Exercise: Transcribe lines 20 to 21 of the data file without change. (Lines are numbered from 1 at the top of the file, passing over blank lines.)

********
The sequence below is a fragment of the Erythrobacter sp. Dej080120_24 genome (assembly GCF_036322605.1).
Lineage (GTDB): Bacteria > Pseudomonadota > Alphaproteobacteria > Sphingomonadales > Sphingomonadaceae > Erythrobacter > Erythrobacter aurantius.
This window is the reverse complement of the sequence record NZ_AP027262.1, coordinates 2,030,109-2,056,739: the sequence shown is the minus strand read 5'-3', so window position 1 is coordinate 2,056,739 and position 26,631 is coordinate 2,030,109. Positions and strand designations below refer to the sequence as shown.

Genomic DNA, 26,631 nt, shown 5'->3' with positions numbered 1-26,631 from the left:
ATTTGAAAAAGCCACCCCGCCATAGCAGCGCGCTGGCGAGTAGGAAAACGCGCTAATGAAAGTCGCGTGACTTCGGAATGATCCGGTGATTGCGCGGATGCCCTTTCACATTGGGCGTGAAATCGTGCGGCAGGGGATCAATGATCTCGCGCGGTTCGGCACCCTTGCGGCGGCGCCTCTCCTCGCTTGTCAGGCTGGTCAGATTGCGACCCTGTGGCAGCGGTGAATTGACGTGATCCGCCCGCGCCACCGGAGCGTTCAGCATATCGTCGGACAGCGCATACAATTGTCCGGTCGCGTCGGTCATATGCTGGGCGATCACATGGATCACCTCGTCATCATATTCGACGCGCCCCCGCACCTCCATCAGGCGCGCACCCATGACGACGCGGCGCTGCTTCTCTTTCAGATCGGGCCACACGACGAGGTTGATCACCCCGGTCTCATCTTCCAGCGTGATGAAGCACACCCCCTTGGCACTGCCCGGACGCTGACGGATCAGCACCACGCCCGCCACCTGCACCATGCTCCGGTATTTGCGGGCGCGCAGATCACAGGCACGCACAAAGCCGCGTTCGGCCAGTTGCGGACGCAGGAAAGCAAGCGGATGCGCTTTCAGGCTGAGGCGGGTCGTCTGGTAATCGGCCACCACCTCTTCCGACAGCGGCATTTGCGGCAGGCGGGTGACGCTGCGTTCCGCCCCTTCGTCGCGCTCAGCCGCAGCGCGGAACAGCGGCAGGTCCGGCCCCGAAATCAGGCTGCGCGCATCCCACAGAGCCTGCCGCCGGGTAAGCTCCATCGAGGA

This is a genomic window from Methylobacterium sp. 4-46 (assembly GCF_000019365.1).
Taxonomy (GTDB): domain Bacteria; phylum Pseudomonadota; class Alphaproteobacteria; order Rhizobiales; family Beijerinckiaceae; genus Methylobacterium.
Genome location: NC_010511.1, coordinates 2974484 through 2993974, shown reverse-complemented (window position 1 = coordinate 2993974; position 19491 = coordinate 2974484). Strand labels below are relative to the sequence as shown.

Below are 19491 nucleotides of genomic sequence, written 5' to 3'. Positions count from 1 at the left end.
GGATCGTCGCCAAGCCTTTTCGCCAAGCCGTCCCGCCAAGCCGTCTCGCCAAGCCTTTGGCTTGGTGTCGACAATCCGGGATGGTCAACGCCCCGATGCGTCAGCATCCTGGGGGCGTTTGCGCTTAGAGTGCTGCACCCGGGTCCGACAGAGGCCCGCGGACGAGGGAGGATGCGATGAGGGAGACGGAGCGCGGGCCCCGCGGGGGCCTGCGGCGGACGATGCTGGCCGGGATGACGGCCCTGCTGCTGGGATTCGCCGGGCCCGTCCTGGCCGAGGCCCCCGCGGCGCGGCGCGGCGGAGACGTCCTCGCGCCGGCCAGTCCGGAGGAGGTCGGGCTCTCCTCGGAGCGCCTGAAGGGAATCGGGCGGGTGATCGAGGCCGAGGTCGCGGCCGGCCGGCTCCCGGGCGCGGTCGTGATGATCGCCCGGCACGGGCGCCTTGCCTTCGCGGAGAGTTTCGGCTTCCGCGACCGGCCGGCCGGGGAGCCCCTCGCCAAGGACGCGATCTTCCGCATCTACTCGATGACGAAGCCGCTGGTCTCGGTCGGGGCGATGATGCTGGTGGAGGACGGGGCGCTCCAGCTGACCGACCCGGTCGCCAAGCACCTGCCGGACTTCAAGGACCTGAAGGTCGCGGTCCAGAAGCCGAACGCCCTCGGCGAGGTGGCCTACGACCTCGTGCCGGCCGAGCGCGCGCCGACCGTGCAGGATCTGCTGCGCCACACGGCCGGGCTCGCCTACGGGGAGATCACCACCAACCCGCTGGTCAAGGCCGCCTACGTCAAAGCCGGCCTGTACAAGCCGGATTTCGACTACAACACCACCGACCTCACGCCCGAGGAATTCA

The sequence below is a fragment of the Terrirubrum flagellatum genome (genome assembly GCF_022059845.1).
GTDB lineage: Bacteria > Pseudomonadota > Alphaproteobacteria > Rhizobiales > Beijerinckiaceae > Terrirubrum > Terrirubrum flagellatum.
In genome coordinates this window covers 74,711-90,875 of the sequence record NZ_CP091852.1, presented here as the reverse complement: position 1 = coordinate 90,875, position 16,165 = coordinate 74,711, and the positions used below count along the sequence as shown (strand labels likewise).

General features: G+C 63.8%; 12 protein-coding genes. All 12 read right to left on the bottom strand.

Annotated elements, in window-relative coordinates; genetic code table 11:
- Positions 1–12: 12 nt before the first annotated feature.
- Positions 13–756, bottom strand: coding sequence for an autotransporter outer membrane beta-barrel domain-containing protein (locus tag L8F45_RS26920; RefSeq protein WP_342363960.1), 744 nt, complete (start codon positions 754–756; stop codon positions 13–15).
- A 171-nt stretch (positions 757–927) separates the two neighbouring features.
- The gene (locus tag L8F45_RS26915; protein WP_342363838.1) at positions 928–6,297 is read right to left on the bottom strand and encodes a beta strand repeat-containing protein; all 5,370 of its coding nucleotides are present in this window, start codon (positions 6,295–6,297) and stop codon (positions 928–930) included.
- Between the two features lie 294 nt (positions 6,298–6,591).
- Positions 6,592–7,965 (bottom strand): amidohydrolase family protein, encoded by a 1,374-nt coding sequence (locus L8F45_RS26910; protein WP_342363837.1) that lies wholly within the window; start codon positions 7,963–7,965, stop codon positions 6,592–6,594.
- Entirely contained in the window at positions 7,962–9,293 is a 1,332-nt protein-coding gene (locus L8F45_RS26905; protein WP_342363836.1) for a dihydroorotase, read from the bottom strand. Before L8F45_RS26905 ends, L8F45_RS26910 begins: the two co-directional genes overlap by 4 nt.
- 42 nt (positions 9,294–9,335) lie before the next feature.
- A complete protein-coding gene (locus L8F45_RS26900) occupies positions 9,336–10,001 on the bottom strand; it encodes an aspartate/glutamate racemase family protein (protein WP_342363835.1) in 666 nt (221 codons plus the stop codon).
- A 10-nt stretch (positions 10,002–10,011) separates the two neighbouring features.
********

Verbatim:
- Between the two features lie 294 nt (positions 6,298–6,591).
- Positions 6,592–7,965 (bottom strand): amidohydrolase family protein, encoded by a 1,374-nt coding sequence (locus L8F45_RS26910; protein WP_342363837.1) that lies wholly within the window; start codon positions 7,963–7,965, stop codon positions 6,592–6,594.